I don’t consider myself a romance writer even though my current work-in-progress has a love story at its heart. Love is part of the human experience and it is rare to find a story that does not have some golden thread of love twisting through its weave.

I think the only thing more difficult than carrying on relationships with others is writing about them. Love is an exhilarating, confusing journey. The maps we have of the territory never quite match up and the directions are all in poetry. Not only do writers have to write about love and sex compellingly, we have to do it in such a way that doesn’t sound stupid.

Have you heard lovers talking to each other? It’s an absurd language. It matches the absurdity of the sex that goes with it. And yet, somehow writers have to put lipstick on that pig.

I have to hand it to romance authors — talk about a tough genre to write. How do you craft an original story, with genuine characters and a believable plot, when you’re tripping over a cliché every time you turn around? How many different ways can you describe a vagina without actually using the word? Yeah, hats off to the women and men who can.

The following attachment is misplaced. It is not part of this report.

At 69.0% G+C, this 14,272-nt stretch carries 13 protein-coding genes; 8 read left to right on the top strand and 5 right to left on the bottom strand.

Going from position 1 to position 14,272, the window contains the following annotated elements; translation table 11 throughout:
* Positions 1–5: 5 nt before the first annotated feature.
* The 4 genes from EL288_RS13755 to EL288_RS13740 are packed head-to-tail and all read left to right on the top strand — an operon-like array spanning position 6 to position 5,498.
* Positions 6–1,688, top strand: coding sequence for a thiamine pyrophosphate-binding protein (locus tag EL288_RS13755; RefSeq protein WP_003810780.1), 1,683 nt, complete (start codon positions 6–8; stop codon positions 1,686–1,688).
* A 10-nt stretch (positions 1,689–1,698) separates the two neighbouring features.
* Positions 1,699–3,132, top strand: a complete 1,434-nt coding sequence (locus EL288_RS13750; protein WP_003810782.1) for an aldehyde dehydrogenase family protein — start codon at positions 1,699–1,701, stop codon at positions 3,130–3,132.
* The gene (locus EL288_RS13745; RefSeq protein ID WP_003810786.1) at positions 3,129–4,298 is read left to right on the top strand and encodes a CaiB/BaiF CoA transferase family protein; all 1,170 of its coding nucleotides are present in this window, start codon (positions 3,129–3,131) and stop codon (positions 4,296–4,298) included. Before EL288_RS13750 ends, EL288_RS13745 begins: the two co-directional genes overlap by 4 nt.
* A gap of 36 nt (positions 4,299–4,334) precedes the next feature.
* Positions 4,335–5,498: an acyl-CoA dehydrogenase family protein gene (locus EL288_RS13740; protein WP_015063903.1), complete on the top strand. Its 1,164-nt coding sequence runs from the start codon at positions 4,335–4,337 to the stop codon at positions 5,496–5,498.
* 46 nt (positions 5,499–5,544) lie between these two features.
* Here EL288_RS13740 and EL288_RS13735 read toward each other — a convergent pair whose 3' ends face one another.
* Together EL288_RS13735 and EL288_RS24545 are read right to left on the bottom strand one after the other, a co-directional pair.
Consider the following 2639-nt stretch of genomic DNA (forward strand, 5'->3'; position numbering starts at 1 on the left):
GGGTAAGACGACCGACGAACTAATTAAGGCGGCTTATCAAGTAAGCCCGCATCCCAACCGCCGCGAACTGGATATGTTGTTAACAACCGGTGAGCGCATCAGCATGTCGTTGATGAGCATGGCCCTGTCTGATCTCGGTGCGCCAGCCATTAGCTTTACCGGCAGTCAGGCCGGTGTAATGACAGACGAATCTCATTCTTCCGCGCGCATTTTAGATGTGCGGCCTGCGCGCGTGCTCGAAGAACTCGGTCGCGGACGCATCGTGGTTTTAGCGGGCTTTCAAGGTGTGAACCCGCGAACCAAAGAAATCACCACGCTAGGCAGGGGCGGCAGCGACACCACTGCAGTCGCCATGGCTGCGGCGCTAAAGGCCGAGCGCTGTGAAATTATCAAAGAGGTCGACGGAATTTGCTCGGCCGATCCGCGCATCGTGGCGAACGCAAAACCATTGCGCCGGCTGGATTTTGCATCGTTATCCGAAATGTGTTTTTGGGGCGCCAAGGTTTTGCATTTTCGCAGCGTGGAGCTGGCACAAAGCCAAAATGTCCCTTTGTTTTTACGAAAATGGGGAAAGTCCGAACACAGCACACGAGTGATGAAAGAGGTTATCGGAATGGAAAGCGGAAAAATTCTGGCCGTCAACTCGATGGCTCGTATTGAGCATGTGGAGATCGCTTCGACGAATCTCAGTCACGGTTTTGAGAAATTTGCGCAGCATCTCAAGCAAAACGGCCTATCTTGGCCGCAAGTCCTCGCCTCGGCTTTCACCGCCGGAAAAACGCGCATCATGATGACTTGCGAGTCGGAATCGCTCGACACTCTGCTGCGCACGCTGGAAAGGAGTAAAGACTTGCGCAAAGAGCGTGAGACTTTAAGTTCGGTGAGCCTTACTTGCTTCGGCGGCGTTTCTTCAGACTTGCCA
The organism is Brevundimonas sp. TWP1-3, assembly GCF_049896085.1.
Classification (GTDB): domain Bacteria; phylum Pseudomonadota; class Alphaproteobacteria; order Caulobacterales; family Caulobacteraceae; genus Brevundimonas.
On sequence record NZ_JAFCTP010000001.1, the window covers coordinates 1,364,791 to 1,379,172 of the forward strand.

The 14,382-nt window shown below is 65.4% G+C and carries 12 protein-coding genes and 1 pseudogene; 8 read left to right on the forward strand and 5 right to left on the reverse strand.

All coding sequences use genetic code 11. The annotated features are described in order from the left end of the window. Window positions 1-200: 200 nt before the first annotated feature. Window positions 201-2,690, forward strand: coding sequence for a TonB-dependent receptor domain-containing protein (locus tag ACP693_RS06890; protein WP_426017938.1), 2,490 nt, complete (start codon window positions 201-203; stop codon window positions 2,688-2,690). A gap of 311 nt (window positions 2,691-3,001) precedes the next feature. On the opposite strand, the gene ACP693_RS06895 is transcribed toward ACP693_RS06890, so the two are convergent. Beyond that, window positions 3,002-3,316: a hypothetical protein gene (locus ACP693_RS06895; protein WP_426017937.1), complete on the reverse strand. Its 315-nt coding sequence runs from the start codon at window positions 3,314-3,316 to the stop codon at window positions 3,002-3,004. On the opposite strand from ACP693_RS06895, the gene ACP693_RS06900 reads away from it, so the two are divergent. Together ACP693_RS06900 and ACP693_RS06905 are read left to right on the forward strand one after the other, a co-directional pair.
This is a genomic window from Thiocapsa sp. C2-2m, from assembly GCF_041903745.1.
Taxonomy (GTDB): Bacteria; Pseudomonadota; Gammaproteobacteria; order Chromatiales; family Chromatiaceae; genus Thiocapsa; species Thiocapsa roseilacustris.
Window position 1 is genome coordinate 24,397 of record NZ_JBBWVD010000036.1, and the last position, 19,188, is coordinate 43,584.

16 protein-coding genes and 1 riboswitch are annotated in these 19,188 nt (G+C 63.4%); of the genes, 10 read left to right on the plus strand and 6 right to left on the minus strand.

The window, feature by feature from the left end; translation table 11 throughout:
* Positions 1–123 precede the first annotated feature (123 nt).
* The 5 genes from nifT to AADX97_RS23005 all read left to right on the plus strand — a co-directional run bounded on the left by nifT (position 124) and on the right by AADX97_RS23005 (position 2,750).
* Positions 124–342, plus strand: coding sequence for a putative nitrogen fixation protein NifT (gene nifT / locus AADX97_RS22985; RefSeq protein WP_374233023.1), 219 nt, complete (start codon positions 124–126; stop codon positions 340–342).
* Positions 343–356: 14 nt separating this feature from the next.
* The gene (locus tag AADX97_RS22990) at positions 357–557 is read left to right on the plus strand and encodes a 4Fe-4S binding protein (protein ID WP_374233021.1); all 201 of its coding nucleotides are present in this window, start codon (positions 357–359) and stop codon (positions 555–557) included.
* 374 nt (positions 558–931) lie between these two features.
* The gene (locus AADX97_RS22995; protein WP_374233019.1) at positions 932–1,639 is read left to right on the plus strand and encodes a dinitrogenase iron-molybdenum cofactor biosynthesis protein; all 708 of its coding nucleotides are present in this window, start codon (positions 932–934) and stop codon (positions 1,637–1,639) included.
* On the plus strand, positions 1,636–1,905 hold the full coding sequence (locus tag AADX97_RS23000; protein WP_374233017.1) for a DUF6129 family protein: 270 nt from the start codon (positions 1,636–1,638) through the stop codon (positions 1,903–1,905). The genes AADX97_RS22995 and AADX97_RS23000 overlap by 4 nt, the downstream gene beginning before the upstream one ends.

For the rest of us, I think it’s enough to say that love does make the world go ’round and, as writers, we ignore this at our creative peril. Decide how far you want to take it in your book. Do you want the sexual content to be subtle and classy or explicit and erotic? What do you feel comfortable writing? If you’re not sure, see what you’re comfortable reading and use that as a possible guide.

A lot of your decisions will be determined by your genre and your target audience. Read several books in that range to get an idea of what the current expectations are. This is important — thanks to recent series such as Fifty Shades of Grey and Game of Thrones, what used to be unacceptable is now a norm. I’m personally thrilled about that, but you may not be, and you may need to adjust your genre, or story, or intended readership accordingly.

But don’t shy away from incorporating realistic sex or intense emotional relationships in your work. They make life worth living and they breathe that life into your story. Save the shyness for something else.

Like the moment your parents/children read your book and want to talk about that scene. Because, yep, that’s coming.

 

We had one hell of a time recording our sex episode and actually ended up in some fantastic discussions in addition to our normal sexual banter. Check out the Method and Muse Podcast (Writing Sex Scenes: Is It Hard?) and enjoy a belated Lupercalia with someone you love.


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